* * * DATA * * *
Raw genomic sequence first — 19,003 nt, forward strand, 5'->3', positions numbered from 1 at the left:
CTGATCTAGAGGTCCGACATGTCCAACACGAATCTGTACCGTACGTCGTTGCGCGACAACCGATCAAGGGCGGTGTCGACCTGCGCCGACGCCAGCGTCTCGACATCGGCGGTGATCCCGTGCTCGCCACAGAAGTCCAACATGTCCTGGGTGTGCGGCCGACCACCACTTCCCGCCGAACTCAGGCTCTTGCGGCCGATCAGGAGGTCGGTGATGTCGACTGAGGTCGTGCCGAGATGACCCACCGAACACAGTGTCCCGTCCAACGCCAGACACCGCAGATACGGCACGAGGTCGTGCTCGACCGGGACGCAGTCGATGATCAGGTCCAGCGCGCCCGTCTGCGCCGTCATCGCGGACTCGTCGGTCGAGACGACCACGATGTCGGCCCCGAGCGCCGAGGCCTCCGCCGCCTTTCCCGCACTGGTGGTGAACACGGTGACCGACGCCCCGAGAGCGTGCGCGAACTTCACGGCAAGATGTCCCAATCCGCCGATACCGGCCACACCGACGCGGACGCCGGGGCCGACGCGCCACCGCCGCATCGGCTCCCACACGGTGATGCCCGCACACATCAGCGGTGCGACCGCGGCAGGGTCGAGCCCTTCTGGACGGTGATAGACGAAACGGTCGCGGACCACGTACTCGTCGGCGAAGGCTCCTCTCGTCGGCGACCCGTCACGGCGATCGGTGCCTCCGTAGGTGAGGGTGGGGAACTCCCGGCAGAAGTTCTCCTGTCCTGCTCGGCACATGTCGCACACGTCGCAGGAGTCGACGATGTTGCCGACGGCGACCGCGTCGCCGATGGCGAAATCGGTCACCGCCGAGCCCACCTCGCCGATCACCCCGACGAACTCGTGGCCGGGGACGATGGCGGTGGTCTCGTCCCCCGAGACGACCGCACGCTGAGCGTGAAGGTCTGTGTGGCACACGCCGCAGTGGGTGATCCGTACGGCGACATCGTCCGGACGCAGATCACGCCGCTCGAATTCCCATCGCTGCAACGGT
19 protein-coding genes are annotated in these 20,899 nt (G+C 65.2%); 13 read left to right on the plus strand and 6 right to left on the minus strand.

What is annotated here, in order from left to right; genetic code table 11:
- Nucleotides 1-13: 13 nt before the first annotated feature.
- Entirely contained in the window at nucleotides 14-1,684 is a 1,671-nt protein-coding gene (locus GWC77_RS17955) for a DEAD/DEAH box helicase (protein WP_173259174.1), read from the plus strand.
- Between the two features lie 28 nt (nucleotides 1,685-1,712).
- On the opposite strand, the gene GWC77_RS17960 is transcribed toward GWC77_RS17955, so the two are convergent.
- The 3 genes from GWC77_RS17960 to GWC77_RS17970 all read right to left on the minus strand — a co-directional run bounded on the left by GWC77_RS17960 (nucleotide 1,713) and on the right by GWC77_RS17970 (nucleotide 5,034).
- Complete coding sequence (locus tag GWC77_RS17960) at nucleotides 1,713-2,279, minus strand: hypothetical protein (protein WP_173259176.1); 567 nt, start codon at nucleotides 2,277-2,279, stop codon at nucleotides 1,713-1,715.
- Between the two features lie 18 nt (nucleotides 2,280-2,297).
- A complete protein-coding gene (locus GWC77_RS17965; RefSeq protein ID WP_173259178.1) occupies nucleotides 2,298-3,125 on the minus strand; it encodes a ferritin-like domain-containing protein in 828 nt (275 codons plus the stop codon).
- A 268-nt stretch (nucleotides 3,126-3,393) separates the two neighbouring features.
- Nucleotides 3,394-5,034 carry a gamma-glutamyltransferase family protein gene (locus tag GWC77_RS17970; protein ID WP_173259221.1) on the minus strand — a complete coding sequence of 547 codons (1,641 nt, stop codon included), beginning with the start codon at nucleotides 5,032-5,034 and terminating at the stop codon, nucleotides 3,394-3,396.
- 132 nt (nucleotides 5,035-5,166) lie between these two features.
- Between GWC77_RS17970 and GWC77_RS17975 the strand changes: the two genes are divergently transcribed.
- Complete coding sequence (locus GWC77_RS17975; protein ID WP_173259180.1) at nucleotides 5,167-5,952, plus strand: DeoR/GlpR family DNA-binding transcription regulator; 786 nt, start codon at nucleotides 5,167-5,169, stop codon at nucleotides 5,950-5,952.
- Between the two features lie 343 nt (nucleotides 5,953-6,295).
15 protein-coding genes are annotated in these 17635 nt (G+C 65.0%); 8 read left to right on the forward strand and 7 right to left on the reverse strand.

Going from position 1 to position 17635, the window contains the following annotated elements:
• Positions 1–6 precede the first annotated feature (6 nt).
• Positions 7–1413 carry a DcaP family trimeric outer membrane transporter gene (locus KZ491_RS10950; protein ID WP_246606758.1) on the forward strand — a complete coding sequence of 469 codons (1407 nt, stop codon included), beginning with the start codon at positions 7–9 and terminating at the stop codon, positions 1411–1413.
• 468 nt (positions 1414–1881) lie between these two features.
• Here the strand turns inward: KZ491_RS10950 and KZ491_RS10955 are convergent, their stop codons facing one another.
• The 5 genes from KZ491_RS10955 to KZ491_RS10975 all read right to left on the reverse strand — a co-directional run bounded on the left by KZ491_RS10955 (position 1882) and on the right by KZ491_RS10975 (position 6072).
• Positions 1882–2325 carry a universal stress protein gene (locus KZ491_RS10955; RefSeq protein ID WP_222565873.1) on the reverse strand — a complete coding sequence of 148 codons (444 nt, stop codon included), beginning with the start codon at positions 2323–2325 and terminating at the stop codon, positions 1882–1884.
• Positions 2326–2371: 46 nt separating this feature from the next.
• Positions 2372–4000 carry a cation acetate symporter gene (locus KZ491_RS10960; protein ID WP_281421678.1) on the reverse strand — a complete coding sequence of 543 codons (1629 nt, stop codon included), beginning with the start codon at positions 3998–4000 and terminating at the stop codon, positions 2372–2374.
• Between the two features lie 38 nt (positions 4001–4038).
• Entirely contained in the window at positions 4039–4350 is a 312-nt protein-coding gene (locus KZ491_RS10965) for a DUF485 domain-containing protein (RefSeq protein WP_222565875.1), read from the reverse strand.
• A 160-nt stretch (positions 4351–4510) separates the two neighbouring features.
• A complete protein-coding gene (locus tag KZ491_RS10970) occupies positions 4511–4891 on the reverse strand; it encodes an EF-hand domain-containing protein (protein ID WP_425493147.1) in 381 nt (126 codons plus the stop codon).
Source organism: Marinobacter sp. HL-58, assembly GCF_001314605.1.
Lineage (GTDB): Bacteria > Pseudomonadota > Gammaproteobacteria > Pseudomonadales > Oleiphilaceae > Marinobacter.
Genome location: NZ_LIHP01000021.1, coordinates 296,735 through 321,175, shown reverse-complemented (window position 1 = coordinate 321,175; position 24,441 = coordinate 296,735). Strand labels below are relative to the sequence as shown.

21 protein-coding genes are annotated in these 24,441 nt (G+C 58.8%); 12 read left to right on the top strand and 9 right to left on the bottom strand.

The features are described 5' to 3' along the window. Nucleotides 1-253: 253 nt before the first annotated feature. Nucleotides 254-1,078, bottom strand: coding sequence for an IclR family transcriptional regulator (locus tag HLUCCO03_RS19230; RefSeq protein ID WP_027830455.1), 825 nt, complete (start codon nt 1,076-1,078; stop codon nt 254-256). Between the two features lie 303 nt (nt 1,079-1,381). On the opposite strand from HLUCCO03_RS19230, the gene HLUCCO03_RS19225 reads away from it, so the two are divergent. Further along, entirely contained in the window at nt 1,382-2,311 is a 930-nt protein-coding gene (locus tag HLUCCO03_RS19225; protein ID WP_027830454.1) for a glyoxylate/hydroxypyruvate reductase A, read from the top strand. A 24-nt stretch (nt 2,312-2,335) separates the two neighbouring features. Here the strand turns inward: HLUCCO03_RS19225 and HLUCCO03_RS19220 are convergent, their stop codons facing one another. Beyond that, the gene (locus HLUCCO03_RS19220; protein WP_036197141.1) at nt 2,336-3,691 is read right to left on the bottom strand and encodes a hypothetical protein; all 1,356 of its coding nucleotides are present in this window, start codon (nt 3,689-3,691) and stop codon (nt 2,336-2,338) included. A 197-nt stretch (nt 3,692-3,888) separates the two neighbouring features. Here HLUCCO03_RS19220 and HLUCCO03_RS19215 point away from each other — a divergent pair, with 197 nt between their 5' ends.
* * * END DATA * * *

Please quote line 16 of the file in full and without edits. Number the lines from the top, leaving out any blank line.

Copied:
- Between GWC77_RS17970 and GWC77_RS17975 the strand changes: the two genes are divergently transcribed.